The popular renting website, Airbnb, is being blamed by ABTA’s Chief Executive Mark Tanzer, for ruining historic European cities. He suggests that the affordability of Airbnb and other worldwide rental companies, causes a rush of visitors to popular cities, eventually resulting in them struggling to deal with the high amounts of overcrowding.
The times recently reported that Tanzer explained: “You can see the strain not just on the tourist experience but on the actual fabric of the city and on the residents there.”
“Overcrowding in key destinations is becoming a pressing issue. Without controls, we know tourism can kill tourism.”
The sudden rise of rental websites, which allow private landlords to rent out their rooms or property to tourists, has caused visitor numbers to drop in hotels and hostels. Airbnb now run in 34,000 cities across 191 countries. In last year alone, Airbnb attracted 900,000 visitors in Barcelona.
The Guardian reported that the Chief Executive of YHA Australia, Julian Ledger, claimed that some Airbnb properties are running like illegal hostels.
San Francisco have released restriction laws for Airbnb landlords to abide by. One law restricts owners from renting out their property for more than 90 days. Iceland is also looking at following in the steps of San Francisco. However, if landlords in Iceland want to continue past the 90-day limit, then they will have to start paying business tax. It was ruled in April 2016 that any landlord renting an apartment through Airbnb would need permission to do so by the other residents within the apartment block.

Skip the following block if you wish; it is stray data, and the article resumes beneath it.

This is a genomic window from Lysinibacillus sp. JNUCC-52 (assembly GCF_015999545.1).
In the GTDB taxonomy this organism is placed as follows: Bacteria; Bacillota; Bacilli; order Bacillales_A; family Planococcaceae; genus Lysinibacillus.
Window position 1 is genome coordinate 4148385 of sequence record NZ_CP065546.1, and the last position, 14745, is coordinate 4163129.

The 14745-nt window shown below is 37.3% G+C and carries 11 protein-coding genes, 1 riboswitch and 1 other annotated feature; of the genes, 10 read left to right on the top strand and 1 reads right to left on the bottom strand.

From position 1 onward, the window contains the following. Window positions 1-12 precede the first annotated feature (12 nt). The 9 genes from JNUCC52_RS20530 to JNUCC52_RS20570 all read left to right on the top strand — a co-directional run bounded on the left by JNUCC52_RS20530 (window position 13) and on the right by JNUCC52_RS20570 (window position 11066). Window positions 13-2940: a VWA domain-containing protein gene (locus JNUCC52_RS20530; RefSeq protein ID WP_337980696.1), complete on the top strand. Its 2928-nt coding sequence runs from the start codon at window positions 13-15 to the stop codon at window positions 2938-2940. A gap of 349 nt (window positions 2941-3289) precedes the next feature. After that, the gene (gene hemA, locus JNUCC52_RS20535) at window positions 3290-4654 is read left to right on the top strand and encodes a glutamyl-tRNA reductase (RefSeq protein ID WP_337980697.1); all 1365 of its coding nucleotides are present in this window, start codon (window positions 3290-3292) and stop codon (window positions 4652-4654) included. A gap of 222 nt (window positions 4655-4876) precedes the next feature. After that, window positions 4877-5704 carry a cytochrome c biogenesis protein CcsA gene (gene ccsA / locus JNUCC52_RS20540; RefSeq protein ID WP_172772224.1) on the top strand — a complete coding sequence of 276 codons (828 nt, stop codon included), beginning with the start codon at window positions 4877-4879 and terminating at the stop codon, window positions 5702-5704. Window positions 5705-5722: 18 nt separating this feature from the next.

With the country set to receive 1.6 million visitors this year, the reasoning for this tax is to protect the country's natural landscape and classic way of living. The majority of visitors tend to visit Iceland for its natural landscape and classic way of living, being attracted to its glaciers, hot springs and lava fields. However, it is also attracting tourists, as Iceland is the set of the hit drama, Game of Thrones, which has recently taken the world by storm. The results of the Airbnb surge have caused a dramatic inflation in the housing prices in Reykjavík, and has restricted the amount of housing available to Icelandic Nationals, as many landlords are now cashing in on the increased tourism levels.
Airbnb promotes that their business diffuses tourists across cities, rather than them all being clustered in city centre hotels and hostels. The company told MailOnline Travel: “It is disappointing - but not surprising - to see attacks on new forms of travel that put money in the pockets of local residents and support small businesses outside hotel districts.”
“Home sharing is an economic lifeline for countless families and we are proud to work with cities around the world to support them.”